Shofetim is an excellent case in point. The defendant is standing before the court, held by two armed guards. Curiously there are four seated judges presiding. While we all know that the minimum court is made up of three judges, a court of four seems puzzling until we read Halacha 5 and 6 together.
“5. When a city does not possess two sages of great knowledge – one fit to teach and issue rulings with regard to the entire Torah and one who knows how to listen diligently and knows how to raise questions and arrive at solutions – a court should NOT be appointed for it even though thousands of Jews live there.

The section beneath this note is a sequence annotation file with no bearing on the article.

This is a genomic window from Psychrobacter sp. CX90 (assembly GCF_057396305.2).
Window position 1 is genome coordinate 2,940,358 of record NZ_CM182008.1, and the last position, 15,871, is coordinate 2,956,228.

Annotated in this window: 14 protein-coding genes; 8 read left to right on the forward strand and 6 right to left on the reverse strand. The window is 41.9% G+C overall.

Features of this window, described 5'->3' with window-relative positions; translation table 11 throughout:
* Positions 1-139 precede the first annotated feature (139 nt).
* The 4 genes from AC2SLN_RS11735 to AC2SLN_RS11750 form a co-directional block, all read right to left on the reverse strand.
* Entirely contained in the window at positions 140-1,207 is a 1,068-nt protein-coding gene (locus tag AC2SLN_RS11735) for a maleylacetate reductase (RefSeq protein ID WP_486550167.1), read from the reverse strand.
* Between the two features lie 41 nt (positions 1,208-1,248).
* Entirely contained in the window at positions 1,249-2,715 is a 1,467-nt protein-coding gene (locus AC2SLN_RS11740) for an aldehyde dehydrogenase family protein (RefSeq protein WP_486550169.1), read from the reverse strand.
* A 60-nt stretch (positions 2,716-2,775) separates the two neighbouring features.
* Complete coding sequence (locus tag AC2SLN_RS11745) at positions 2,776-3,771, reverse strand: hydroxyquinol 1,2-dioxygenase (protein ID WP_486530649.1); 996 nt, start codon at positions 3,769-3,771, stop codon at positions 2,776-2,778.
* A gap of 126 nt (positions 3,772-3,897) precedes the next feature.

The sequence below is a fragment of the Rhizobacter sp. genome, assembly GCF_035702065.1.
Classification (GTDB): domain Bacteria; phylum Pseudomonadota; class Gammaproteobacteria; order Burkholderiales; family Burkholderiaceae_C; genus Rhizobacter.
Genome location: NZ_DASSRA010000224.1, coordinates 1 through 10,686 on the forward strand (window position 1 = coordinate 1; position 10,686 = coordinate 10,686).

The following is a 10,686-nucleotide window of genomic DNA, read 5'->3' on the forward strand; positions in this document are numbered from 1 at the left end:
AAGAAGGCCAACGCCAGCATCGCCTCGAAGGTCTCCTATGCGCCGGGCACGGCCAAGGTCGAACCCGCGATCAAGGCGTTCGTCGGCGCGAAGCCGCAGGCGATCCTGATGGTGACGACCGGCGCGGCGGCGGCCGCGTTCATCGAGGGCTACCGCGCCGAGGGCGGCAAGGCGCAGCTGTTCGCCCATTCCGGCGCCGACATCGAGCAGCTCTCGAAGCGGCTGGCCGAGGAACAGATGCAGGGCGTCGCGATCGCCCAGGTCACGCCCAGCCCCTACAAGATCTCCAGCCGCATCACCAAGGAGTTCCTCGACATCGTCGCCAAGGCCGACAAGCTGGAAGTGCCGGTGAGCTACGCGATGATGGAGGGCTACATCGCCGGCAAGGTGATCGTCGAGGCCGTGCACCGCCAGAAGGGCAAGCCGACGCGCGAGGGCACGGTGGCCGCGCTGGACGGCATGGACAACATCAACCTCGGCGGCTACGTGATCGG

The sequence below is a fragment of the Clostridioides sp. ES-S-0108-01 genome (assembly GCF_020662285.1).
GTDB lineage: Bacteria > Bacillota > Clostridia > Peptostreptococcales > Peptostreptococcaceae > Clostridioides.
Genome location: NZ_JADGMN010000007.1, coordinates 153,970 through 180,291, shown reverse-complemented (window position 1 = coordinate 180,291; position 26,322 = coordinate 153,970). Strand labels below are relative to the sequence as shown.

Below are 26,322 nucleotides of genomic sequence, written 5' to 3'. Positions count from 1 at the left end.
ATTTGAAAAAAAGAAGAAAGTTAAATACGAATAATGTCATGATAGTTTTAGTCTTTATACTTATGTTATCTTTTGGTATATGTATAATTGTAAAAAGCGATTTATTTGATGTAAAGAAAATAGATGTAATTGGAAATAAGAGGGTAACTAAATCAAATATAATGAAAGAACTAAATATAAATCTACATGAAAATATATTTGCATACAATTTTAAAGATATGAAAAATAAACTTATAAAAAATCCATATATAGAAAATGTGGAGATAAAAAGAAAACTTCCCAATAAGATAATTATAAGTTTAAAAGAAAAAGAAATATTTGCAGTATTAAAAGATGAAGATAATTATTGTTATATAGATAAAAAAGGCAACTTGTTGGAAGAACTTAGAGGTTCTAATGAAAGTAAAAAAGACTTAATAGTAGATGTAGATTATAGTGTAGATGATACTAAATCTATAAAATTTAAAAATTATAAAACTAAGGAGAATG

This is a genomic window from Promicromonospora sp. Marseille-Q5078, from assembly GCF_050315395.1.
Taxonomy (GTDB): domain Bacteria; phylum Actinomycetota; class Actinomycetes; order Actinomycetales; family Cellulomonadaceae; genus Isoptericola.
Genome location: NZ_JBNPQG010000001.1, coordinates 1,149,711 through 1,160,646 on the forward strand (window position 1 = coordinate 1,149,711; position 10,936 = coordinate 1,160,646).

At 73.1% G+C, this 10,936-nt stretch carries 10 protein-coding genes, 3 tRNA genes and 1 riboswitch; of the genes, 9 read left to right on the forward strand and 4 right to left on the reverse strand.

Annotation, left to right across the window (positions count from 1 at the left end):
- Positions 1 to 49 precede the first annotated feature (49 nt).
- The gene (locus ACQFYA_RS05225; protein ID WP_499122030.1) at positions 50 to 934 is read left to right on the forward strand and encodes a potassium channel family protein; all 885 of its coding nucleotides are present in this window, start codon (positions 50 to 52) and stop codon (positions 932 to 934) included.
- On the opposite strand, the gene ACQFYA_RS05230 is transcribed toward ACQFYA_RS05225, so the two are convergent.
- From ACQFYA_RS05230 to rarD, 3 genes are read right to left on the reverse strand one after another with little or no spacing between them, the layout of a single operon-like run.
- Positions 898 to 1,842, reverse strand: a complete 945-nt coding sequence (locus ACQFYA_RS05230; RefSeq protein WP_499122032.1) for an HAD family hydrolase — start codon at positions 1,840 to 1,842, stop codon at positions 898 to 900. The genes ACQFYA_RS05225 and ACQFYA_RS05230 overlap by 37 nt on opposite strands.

“6. When a court has two judges of this caliber; one capable of listening with regard to the entire Torah, and one capable of expounding, it is a valid court. If there are three, it is of intermediate esteem. If the court possesses four judges who can expound upon the entire Torah, it is a wise court.” It would seem that the artist is illustrating the requisite quality of the judges necessary to establish a valid court, making us closely read the halacha through the eyes of the Rambam.